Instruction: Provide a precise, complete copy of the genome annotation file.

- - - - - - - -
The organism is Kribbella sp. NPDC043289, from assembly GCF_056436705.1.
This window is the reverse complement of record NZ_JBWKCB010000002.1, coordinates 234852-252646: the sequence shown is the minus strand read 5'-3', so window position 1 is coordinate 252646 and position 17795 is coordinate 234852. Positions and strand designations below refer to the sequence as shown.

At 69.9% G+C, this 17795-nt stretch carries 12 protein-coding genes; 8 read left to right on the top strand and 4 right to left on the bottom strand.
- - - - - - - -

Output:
The organism is Kribbella sp. NPDC043289, from assembly GCF_056436705.1.
This window is the reverse complement of record NZ_JBWKCB010000002.1, coordinates 234852-252646: the sequence shown is the minus strand read 5'-3', so window position 1 is coordinate 252646 and position 17795 is coordinate 234852. Positions and strand designations below refer to the sequence as shown.

At 69.9% G+C, this 17795-nt stretch carries 12 protein-coding genes; 8 read left to right on the top strand and 4 right to left on the bottom strand.